Numerous states and cities around the country, including New York City, have enacted laws prohibiting employers from inquiring about a job applicant’s criminal history during the initial stages of the hiring process. Many employers have, in the past, stated outright that they would not consider job applicants with a criminal record, regardless of whether it was relevant to the job. With people all over the country struggling to find work, a criminal history is a nearly impossible barrier for many people. State laws in New York already prohibit some discrimination against job applicants with criminal records, but New York City’s new law, which took effect on October 27, 2015, prohibits employers from inquiring about a criminal record in job applications. This provides an additional layer of protection for applicants and helps them get a fair opportunity.
Categorically denying employment opportunities to people with criminal records not only puts those people in a precarious situation, but it also puts a burden on the rest of society to support an essentially unemployable population. One could further argue that it deprives employers of a complete applicant pool, since the mere fact of a criminal history often has nothing to do with an individual’s qualifications for a particular job. Some criminal history is relevant to a particular job—a bank has a legitimate reason not to want to hire someone with convictions for embezzlement or securities fraud—but a blanket ban on applicants with criminal records serves no such purpose.
This sort of practice also implicates other areas of employment law. According to the New York Times, approximately 10 percent of all American men in 2010 had a felony conviction, and the percentage was much higher—just over 25 percent—among black men. The Equal Employment Opportunity Commission (EEOC) has long considered employment discrimination based on criminal convictions to be a short distance from discrimination that falls under Title VII of the Civil Rights Act of 1964, particularly race discrimination. It issued its most recent enforcement guidance on this issue in 2012.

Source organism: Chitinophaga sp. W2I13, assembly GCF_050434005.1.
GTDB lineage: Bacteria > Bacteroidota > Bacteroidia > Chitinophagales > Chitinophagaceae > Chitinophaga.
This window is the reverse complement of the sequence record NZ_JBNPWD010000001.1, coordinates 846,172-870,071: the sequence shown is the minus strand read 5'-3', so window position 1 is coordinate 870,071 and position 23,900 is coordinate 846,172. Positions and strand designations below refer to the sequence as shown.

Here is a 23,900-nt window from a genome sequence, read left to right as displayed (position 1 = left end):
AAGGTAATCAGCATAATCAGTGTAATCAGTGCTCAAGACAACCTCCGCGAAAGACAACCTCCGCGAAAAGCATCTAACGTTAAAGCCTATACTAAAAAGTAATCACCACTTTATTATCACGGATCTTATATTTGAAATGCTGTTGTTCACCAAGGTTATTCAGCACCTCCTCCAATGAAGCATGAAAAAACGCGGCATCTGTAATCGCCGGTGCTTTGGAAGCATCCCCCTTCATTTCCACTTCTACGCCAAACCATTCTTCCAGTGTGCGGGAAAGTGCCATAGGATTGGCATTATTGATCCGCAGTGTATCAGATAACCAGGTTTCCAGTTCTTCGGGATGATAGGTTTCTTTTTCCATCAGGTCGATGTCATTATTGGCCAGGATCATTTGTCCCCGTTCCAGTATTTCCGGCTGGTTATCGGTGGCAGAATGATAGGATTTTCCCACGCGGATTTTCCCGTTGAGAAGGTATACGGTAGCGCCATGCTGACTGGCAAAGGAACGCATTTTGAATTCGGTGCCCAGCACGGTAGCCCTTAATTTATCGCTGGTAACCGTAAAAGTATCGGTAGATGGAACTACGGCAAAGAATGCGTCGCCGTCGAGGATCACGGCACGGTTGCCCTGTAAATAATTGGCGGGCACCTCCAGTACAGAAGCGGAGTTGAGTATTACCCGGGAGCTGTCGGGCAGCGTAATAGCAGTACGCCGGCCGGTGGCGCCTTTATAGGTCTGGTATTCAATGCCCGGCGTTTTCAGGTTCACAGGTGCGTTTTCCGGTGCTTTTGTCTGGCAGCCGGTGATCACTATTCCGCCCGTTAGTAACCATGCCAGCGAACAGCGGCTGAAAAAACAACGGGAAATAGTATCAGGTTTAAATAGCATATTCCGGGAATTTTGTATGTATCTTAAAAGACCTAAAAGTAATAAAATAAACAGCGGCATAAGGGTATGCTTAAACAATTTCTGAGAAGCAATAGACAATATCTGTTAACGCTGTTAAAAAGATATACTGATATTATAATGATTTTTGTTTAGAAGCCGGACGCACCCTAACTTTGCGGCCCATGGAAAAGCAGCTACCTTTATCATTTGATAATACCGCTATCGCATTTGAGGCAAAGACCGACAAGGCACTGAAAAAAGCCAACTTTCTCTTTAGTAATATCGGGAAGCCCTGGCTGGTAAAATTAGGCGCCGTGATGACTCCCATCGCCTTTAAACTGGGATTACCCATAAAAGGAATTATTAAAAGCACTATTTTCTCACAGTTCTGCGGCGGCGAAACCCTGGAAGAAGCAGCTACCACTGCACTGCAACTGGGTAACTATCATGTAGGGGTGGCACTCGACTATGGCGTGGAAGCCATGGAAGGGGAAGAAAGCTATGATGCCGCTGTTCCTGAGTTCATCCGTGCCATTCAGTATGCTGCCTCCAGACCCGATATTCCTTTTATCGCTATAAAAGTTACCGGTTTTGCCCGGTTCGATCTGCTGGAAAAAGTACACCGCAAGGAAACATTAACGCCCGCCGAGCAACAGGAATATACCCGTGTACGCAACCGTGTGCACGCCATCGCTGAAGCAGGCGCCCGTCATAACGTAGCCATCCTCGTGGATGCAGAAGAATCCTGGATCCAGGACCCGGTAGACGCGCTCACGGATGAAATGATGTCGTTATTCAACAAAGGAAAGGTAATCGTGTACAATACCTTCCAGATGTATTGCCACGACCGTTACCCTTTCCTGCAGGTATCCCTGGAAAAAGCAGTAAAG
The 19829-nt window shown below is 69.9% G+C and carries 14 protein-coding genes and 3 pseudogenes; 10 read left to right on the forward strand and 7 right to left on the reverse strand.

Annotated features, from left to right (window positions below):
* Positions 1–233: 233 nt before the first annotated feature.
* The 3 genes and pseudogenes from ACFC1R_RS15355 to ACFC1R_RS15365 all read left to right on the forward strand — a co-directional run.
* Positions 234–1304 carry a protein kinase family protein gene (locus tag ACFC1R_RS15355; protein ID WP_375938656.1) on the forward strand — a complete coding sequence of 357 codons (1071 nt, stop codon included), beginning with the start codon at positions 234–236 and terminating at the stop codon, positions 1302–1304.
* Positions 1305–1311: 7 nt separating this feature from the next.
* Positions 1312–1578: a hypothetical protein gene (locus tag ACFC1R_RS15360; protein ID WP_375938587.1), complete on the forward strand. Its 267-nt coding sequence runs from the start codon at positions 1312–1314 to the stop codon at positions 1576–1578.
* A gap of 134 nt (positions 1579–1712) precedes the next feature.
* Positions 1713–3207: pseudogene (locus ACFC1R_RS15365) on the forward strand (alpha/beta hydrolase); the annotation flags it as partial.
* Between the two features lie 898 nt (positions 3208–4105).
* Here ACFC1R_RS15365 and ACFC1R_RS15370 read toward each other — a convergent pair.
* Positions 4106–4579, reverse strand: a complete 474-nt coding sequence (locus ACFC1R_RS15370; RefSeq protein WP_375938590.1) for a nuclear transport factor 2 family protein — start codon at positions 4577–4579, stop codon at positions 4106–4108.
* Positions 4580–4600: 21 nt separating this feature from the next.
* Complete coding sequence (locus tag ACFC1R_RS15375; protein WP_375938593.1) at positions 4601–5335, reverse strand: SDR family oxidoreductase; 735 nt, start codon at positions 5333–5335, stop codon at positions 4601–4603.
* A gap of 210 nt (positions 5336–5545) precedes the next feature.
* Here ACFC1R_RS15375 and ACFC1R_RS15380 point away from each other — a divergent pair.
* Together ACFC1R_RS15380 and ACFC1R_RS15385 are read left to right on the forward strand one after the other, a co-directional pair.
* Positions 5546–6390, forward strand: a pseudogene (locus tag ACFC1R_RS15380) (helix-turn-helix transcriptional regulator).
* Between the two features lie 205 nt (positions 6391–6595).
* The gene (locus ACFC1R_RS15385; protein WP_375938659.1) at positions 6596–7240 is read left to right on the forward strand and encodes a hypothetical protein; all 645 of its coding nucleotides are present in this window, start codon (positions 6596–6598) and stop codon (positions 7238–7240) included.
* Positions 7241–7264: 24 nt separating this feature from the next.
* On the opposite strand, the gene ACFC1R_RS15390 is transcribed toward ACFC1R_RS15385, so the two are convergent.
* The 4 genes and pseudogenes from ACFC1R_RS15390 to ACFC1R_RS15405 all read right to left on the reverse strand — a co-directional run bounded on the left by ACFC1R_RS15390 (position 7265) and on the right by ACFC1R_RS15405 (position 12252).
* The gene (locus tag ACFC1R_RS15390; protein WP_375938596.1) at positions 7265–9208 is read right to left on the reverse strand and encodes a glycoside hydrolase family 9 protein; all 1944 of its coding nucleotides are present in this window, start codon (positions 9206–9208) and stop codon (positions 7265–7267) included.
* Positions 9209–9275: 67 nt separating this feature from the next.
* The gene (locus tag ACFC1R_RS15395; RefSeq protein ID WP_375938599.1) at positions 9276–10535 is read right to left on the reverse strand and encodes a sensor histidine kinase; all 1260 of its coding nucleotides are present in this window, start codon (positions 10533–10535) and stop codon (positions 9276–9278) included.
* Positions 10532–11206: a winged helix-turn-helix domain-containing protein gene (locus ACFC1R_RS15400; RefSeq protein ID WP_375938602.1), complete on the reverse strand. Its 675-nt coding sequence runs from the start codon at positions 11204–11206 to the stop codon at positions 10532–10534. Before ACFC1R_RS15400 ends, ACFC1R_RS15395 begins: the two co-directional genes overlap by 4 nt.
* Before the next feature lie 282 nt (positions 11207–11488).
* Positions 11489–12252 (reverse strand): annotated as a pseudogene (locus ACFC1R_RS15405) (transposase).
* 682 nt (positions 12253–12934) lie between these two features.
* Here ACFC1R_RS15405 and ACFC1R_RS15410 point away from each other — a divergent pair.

New York state law provides some protection with regard to employment discrimination based on criminal history. Employers with 10 or more employees may not discriminate against a person based solely on the fact that a person has a criminal record, unless a “direct relationship” exists between the criminal history and the specific job, or the person’s employment “would involve an unreasonable risk to property or to the safety or welfare of specific individuals or the general public.” N.Y. Corr. L. §§ 750(2), 752; N.Y. Exec. L. § 296(15). Employers are also prohibited from inquiring about criminal history in cases where the records have been sealed or expunged. N.Y. Exec. L. § 296(16).
Under New York City’s Fair Chance Act, signed by the mayor in June 2015, employers in the city with four or more employees are prohibited from:
– Stating in job advertisements that applicants with felony records will not be considered, or that a criminal background check is required;
– Inquiring about criminal history on a job application; and
– Inquiring about criminal history during a job interview.
Employers may conduct a criminal background check once they have extended a conditional offer of employment to an applicant. If they find a criminal history, employers must consider whether that history has any bearing on the job in question, as well as mitigating factors like the seriousness of the offense, how long ago it occurred, and evidence of the applicant’s good character. They must also notify the applicant in writing and give the applicant three days to respond. Exceptions may apply to jobs that require background checks under federal law.
The employment discrimination at Phillips & Associates represent job seekers and employees who have faced discrimination and other unlawful practices in the greater New York City area. Contact us today online or at (212) 248-7431 to schedule a free and confidential consultation with an experienced and knowledgeable advocate for employee rights.
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